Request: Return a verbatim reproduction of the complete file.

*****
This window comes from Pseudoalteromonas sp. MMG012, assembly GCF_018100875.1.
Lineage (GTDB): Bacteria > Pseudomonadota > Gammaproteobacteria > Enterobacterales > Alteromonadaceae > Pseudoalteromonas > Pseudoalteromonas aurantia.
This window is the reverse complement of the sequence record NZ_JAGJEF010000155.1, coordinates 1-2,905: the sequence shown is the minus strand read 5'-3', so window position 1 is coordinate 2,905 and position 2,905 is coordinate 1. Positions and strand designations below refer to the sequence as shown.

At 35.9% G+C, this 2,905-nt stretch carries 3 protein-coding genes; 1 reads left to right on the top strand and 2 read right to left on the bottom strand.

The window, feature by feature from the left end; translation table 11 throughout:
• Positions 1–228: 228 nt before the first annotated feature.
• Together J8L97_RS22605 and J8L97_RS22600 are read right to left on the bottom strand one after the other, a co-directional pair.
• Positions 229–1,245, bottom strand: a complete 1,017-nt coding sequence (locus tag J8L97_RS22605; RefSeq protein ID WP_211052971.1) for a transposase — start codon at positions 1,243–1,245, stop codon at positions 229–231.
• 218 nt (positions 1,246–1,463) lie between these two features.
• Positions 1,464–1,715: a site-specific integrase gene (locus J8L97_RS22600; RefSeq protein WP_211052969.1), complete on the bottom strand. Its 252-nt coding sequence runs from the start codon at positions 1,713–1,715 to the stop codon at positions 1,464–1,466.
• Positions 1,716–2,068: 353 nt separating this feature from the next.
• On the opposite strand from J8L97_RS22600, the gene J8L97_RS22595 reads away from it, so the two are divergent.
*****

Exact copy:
This window comes from Pseudoalteromonas sp. MMG012, assembly GCF_018100875.1.
Lineage (GTDB): Bacteria > Pseudomonadota > Gammaproteobacteria > Enterobacterales > Alteromonadaceae > Pseudoalteromonas > Pseudoalteromonas aurantia.
This window is the reverse complement of the sequence record NZ_JAGJEF010000155.1, coordinates 1-2,905: the sequence shown is the minus strand read 5'-3', so window position 1 is coordinate 2,905 and position 2,905 is coordinate 1. Positions and strand designations below refer to the sequence as shown.

At 35.9% G+C, this 2,905-nt stretch carries 3 protein-coding genes; 1 reads left to right on the top strand and 2 read right to left on the bottom strand.

The window, feature by feature from the left end; translation table 11 throughout:
• Positions 1–228: 228 nt before the first annotated feature.
• Together J8L97_RS22605 and J8L97_RS22600 are read right to left on the bottom strand one after the other, a co-directional pair.
• Positions 229–1,245, bottom strand: a complete 1,017-nt coding sequence (locus tag J8L97_RS22605; RefSeq protein ID WP_211052971.1) for a transposase — start codon at positions 1,243–1,245, stop codon at positions 229–231.
• 218 nt (positions 1,246–1,463) lie between these two features.
• Positions 1,464–1,715: a site-specific integrase gene (locus J8L97_RS22600; RefSeq protein WP_211052969.1), complete on the bottom strand. Its 252-nt coding sequence runs from the start codon at positions 1,713–1,715 to the stop codon at positions 1,464–1,466.
• Positions 1,716–2,068: 353 nt separating this feature from the next.
• On the opposite strand from J8L97_RS22600, the gene J8L97_RS22595 reads away from it, so the two are divergent.